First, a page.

A good hero’s journey should begin with a memorable inciting event. Perhaps it’s coming into the possession of droids valuable to the Empire, perhaps it’s brought to you by the kindly local grey wizard bearing an enticing magical ring or perhaps it’s an onslaught of letter-bearing owls. But for Nathan Phillips’ James, the protagonist of These Final Hours, the goal that sets him on the journey we endure for the next 87 all begins with the simple desire to get “fucked up”. And thus begins the cultural cringe felt around the world.
These Final Hours is the laziest clichés of the dumb, articulate binge-drinking Aussie bloke taken to its most offensive extreme. James’ quest is supposedly one of redemption, his hedonistic selfish ways softened by the wayward child he picks up in the face of the apocalypse. But it’s so hard to be invested in his quest when he is fundamentally vapid right from the beginning. He has a quick root with the more ‘real’ of his two girlfriends (we know this because she’s brunette and doesn’t speak in a ludicrously high voice while begging for sex) and then runs off to a huge party at the end of the world to bang his other girlfriend, played as a shrill harpy by Kathryn Beck. Yes this is an apocalypse film that follows one man’s journey to a party. These are the stakes.
The hedonistic party to literally end all parties is really where the film’s spectacular lack of imagination begins to show. It’s an orgy of tits, pills, cocaine and booze but it pretty much just looks like some rushes from a Girls Gone Wild shoot. There’s nothing that makes it feels like surreal escapism, it’s just eye candy for the blokes in the audience. The designated act two villain is a mother at the party suffering from PTSD after her daughter was lost during the chaos. This is treated with the sensitivity of having her repeatedly pushed around and told to “fuck off,” much to the audience’s amusement. The one-two punch of Beck’s reductively horny caricature and the walking punchline of a distressed mother permanently taint the rest of the film with a lingering taste of pretty blatant misogyny.
The tag line for the film is “What would you do?” and the film is pretty much one moral dilemma after another. As James makes his way through the suburbs to get to the party, he is faced with one depraved non-sequitur after another that forces him to make a difficult decision or simply wallow in the collapse of civilization. There are two fundamental problems with this approach. For one thing, James lacks the articulation or even the expressions to really communicate any moral torment. The other issue is that there’s just nothing particularly intelligent or constructive about presenting terrible things to an audience and asking them simplistic moral dilemmas. It presents a superficial sense of contemplation, but in the end These Final Hours feels like the filmic equivalent of a bunch of high school boys asking each other hypothetical questions as they wait for the bus – that’s the level of philosophy it’s engaging with.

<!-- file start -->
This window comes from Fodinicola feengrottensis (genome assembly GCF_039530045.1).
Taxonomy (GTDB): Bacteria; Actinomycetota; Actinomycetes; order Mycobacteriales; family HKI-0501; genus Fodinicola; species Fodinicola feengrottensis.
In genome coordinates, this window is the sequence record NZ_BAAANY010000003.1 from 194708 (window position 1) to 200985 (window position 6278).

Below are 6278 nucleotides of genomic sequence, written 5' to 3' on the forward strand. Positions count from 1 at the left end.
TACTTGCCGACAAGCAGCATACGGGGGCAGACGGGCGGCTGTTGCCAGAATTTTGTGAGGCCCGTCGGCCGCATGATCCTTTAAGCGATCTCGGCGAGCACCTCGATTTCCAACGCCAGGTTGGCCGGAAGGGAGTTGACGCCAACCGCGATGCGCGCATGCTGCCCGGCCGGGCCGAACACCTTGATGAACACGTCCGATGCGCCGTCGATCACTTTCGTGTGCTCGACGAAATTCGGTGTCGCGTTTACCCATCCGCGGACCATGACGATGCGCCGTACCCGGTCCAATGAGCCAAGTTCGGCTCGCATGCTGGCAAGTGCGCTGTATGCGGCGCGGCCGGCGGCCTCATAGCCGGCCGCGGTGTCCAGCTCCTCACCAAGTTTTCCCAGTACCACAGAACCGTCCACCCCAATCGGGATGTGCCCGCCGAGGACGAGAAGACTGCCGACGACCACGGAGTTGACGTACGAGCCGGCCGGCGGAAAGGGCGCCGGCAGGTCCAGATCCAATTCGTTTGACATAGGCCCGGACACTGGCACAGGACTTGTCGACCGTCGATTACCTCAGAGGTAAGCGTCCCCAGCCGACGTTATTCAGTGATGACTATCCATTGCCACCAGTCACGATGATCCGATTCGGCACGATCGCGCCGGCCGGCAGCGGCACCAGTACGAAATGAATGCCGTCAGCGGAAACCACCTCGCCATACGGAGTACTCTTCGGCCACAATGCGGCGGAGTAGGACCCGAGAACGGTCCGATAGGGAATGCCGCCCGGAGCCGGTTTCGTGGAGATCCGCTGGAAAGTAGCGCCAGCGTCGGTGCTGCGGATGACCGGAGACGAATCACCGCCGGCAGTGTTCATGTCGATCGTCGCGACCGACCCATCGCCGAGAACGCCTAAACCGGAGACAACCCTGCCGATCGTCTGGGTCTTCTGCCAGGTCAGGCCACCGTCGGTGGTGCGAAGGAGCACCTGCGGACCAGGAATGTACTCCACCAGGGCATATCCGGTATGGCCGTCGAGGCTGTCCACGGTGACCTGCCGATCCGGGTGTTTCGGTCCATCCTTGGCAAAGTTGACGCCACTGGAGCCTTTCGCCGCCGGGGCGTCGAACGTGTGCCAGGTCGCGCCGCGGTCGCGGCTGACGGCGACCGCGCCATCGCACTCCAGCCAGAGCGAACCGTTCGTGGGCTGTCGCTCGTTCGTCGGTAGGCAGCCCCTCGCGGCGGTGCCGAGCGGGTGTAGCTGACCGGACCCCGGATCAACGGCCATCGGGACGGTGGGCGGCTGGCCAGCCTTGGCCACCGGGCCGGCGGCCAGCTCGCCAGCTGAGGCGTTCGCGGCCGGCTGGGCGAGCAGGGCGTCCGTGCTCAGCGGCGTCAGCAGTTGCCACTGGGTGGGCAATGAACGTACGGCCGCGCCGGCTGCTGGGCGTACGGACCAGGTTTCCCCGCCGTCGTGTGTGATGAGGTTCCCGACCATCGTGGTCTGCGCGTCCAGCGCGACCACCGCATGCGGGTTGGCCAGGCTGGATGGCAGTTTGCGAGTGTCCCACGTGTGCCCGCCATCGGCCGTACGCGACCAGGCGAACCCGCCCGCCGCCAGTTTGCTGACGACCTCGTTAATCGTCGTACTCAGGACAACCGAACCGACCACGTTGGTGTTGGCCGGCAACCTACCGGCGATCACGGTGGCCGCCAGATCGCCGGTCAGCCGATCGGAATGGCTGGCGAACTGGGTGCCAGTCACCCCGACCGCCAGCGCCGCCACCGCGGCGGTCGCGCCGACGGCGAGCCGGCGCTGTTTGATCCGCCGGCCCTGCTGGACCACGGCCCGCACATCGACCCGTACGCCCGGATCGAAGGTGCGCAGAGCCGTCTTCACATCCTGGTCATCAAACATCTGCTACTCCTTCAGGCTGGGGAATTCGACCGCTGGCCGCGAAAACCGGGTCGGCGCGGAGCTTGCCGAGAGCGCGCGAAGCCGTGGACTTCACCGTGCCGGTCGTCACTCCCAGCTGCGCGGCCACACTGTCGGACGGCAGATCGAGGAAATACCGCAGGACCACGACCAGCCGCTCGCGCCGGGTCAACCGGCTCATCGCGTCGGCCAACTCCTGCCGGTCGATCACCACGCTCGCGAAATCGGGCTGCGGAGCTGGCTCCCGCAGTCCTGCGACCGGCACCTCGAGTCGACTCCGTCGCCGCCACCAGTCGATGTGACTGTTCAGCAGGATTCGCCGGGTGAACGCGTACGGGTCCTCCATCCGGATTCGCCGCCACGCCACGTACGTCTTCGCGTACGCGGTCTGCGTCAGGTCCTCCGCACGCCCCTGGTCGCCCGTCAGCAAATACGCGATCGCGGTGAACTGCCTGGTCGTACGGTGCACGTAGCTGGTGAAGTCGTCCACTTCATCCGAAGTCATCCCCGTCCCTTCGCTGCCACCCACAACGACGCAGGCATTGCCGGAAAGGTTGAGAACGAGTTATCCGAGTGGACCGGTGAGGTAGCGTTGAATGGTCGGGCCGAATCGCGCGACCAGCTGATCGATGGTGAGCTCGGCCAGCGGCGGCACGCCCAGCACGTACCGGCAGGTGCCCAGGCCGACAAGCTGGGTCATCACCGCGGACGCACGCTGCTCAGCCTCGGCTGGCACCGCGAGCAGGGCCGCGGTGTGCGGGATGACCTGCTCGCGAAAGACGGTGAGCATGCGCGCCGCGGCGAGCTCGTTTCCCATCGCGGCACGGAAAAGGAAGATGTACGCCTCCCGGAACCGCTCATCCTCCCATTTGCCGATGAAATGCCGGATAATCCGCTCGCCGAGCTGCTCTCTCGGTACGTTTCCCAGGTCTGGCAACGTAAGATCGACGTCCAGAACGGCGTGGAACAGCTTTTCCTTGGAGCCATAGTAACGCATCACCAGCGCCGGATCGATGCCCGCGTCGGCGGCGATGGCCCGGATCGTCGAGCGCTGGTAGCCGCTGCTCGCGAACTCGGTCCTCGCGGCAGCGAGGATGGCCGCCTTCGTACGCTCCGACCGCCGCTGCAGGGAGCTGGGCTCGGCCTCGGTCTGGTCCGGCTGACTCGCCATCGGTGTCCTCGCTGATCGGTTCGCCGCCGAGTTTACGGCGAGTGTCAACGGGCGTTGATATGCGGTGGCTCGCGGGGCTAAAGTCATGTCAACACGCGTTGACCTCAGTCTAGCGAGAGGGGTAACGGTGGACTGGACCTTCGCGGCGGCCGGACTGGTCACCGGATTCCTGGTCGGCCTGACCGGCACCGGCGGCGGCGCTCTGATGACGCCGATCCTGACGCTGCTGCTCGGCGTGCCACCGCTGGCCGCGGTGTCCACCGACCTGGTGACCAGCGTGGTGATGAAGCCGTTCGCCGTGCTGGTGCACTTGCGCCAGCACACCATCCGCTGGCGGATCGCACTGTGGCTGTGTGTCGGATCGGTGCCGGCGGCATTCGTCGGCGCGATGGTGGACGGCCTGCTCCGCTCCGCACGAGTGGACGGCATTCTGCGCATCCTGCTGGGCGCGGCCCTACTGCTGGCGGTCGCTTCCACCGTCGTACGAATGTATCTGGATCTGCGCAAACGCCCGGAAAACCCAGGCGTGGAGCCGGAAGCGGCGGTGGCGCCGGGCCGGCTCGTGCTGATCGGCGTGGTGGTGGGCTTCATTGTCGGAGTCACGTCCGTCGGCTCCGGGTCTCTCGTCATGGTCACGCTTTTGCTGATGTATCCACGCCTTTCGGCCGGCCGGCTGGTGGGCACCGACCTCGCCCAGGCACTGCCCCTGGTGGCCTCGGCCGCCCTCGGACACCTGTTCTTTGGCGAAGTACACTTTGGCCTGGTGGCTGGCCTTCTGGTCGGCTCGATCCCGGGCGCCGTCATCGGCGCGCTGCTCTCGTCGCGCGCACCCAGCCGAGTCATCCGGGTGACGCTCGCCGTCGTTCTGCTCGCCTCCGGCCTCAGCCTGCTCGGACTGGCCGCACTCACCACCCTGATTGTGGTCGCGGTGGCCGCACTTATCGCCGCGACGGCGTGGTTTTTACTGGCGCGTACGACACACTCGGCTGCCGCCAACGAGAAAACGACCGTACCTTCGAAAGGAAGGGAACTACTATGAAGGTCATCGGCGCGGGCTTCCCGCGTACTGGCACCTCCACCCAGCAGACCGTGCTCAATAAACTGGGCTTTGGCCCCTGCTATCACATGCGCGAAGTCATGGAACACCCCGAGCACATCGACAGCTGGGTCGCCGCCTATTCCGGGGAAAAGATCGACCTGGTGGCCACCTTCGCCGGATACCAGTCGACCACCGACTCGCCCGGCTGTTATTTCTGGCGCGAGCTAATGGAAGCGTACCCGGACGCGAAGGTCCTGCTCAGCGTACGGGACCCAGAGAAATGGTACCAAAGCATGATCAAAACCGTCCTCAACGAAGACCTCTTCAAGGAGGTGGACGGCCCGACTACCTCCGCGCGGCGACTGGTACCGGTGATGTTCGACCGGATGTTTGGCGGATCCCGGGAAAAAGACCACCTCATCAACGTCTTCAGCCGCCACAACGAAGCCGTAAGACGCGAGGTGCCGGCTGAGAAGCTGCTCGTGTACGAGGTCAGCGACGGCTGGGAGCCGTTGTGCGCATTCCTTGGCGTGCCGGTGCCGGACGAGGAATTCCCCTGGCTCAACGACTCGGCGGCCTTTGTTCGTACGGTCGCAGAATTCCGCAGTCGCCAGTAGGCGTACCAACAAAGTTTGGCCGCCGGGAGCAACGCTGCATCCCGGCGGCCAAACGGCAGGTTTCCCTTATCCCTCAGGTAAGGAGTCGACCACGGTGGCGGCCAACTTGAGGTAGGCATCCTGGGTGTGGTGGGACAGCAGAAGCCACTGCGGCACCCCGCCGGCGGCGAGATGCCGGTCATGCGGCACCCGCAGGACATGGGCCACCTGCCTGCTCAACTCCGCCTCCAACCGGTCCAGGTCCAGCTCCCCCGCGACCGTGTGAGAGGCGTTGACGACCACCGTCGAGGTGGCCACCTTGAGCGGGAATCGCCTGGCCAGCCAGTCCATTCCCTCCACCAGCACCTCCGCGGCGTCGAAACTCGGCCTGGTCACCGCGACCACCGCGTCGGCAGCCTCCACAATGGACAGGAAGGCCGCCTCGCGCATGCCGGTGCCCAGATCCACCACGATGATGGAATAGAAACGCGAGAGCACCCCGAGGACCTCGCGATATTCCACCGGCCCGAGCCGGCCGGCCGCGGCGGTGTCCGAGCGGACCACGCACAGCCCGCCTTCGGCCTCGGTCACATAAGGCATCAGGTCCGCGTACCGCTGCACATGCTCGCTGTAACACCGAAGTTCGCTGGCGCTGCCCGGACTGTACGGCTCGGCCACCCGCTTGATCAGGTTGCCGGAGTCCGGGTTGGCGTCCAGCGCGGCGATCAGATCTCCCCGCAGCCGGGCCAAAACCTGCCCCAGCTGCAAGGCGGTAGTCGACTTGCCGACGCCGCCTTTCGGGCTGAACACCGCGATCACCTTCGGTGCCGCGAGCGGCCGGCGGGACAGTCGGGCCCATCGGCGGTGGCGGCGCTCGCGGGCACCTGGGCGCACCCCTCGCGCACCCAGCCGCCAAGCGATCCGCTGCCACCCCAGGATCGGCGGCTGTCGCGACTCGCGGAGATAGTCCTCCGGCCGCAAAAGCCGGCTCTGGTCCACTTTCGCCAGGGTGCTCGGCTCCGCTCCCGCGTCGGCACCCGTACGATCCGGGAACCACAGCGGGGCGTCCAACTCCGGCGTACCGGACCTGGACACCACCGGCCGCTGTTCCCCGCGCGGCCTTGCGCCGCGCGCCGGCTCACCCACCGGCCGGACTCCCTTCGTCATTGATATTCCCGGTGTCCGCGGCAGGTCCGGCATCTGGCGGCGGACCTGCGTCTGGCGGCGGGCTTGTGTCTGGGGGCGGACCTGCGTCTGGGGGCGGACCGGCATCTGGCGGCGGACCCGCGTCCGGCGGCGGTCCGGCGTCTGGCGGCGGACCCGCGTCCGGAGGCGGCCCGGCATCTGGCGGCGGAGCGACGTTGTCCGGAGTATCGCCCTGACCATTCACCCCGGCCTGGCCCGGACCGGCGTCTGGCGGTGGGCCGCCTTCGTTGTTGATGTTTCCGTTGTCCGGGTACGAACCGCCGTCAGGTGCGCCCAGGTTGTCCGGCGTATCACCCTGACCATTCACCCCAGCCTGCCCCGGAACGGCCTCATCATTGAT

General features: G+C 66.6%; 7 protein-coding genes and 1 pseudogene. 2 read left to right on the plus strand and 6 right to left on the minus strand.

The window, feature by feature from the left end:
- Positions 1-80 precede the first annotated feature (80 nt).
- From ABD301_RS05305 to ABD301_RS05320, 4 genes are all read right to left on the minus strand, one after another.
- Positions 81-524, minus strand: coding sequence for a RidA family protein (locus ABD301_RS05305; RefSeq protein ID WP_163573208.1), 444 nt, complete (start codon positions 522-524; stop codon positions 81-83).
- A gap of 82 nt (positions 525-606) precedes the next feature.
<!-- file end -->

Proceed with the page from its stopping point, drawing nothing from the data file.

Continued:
The emotional weight of the film comes from the budding relationship between James and Angourie Rice’s Rose who he rescues from a group of pedophiles in one of the film’s most grossly exploitative moments of asking “deep questions, man”. In an effort to reunite her with her family, the two bond, he learns responsibility and compassion while redeeming his hedonistic ways – at least, that’s the clichéd arc that is being attempted – only the film can’t pull it off. When it comes down to it, all the script does is have Rose say something innocent yet slightly sassy while James gives a laugh-inducing bit of inappropriate wisdom. On the surface, it feels like this is where the film is building their connection but little emotional development actually occurs. James merely changes his mind about helping her while we stay in this one-joke bit of ‘quirky’ pairing. Once again the film comes up against the emotional closed book that is James, an empty shell of blank expressions and stunted half-formed sentences.
It’s a sad fate for a film that should have had a lot going for it. While I can praise little of Hilditch’s script he does have moments of visual flair. As The Rover has already proven, Australia has a lot to offer the apocalypse genre beyond the empty stretches of Mad Max’s deserts, and Hilditch occasionally summons images of eerie horror to his stunted landscape. Yet this is nowhere near enough to save a film that is fundamentally undercooked and quite frankly dumb. Village Roadshow have sunk a lot into the distribution of this film, and it is rare to see an Australian movie playing in the major cinema chains but I just wish it wasn’t this one. Instead of using the heightened stakes of a genre film to enliven Australia’s tendency towards overly quaint dramas, These Final Hours brings our industry’s worst habits to what at the very least should be a fun film.
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